Growing up, I didn’t identify with actors I saw in films and television. It wasn’t until adolescence that I started to question why.
From kung fu masters to terrorists and mathematicians, Asian actors, I began to notice, were routinely typecast.
Not to mention, their narratives were carried by Caucasian protagonists.
But it wasn’t until Crazy Rich Asians that I believed my ethnic group could be represented in media without resorting to stereotypes and clichés.
In its opening weekend, the movie brought in $26 million in North America and has since surpassed its $30 million budget by five times.
In support of the film, numerous industry creatives bought out movie theatres across North America with the hope of a #GoldOpen, a movement made popular by social media.
Based on a novel by Kevin Kwan, the film is a modern take on Cinderella and follows the love story between a Chinese-American professor, Rachel Chu, and her boyfriend, Nick Young, one of Singapore’s most eligible bachelors.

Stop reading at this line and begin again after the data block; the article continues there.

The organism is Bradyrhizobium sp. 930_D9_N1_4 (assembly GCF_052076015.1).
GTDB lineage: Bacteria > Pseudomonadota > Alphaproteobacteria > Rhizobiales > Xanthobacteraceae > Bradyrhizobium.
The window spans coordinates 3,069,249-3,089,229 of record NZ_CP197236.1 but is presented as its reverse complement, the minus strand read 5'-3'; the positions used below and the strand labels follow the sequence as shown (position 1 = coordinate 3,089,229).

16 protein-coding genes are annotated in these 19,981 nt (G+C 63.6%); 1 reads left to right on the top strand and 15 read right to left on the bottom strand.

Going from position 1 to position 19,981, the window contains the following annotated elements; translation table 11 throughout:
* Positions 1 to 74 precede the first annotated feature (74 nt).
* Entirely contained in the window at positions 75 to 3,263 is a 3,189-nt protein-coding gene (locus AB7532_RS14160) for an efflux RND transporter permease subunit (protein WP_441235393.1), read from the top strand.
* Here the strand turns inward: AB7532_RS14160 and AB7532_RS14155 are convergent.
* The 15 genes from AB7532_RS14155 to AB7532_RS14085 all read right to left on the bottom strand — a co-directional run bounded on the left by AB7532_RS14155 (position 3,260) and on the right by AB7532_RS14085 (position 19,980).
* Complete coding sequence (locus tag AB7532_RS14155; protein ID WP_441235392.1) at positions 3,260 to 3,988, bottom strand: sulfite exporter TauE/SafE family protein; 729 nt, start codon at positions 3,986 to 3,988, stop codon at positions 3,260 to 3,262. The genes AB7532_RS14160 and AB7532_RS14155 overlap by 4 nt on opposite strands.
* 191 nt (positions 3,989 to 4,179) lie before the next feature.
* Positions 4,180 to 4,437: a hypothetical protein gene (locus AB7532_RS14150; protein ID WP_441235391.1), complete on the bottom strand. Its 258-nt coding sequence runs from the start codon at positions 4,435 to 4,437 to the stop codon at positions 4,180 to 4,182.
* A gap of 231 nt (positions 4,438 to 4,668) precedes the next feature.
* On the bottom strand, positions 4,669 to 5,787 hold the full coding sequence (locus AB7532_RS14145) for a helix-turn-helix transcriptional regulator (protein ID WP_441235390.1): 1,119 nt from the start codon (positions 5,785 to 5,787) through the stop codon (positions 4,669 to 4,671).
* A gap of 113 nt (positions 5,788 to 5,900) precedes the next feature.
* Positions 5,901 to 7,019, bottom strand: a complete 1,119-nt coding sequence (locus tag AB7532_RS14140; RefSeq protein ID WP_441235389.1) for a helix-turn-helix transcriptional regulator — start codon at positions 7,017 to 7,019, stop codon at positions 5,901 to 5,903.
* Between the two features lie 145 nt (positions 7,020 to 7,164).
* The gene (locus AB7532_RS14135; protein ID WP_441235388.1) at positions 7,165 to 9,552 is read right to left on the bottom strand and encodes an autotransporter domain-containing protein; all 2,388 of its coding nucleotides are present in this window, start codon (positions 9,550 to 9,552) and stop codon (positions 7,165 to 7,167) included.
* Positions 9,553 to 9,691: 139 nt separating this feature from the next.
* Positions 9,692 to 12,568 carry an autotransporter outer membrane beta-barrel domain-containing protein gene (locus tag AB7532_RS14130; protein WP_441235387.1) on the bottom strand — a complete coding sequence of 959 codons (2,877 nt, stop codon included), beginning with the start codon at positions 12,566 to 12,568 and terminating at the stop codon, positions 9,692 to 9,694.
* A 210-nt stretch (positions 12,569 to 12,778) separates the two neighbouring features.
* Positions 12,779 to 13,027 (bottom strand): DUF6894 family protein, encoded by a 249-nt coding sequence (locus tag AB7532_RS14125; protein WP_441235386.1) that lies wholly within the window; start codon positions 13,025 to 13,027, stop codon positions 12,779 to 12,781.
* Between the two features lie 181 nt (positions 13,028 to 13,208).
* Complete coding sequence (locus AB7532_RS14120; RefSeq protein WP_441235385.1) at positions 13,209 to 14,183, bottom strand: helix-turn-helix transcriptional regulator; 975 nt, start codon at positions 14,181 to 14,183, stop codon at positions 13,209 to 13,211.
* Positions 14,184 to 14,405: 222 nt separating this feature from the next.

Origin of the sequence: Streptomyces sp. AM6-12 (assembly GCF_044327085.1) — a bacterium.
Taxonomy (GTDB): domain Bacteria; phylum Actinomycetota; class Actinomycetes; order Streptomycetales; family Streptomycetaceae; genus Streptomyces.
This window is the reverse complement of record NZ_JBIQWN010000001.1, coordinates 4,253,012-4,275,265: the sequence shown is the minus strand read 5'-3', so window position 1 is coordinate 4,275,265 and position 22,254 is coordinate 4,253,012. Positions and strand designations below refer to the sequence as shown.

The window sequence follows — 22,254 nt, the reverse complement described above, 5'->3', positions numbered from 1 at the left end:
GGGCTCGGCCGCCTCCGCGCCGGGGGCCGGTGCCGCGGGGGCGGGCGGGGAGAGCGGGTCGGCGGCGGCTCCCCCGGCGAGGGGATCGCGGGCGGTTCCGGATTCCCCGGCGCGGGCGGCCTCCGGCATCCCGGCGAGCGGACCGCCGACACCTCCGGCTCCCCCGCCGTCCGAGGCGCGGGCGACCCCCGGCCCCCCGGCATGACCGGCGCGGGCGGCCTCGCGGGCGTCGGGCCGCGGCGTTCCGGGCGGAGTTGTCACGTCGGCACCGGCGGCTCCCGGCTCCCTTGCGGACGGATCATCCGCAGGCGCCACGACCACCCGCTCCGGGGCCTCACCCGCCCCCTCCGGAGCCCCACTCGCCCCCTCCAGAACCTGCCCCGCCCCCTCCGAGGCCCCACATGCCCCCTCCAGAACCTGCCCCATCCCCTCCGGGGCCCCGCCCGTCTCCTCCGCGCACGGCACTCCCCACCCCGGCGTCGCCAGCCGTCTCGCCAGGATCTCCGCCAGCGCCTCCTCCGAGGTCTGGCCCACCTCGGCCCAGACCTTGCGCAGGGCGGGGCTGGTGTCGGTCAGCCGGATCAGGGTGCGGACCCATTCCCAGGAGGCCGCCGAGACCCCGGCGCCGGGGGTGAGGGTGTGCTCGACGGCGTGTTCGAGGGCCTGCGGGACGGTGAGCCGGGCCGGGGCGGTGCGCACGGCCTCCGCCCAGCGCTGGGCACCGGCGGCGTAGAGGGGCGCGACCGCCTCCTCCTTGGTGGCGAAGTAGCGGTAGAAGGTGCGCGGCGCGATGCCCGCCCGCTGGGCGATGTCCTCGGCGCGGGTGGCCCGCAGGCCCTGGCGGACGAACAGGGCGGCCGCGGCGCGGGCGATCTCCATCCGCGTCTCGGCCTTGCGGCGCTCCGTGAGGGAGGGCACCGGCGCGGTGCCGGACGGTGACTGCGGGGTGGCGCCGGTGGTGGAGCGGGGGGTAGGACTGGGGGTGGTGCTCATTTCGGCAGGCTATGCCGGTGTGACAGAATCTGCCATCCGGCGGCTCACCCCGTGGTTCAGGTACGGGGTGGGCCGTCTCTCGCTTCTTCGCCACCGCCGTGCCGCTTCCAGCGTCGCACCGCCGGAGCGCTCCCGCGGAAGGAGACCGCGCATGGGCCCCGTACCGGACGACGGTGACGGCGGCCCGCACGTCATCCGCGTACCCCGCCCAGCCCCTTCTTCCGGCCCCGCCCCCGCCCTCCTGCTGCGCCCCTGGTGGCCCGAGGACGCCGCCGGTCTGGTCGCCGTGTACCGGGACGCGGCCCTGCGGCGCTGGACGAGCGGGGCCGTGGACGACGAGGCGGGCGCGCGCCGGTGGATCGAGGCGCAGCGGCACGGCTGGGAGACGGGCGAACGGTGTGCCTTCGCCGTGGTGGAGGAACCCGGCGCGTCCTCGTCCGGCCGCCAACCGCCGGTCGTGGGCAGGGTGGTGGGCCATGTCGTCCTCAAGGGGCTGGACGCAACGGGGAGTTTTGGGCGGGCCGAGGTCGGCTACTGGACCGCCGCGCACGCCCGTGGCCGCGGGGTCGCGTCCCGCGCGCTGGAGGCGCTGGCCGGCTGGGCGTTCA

But unlike other rom-coms, the film features a predominantly Asian cast. It is a pivotal moment in Hollywood cinema.
Beyond that it shows Asians as dynamic and successful, while staying grounded in the cultural differences that make us unique.
Still, a Hollywood Reporter article detailing a report by the University of Southern California on diversity in media found, “Roughly 50 per cent of the examined content didn’t feature one Asian or Asian-American character.”
At least the cultural conversation is beginning.
In the same manner, Netflix recently released an original film titled To All The Boys I’ve Loved Before. It has garnered the attention of audiences worldwide and been recognized as the first teen film to feature a female Asian lead.
For people like me, Crazy Rich Asians is more than a film. It is a reminder that Asian stories are worthy and deserve to be told.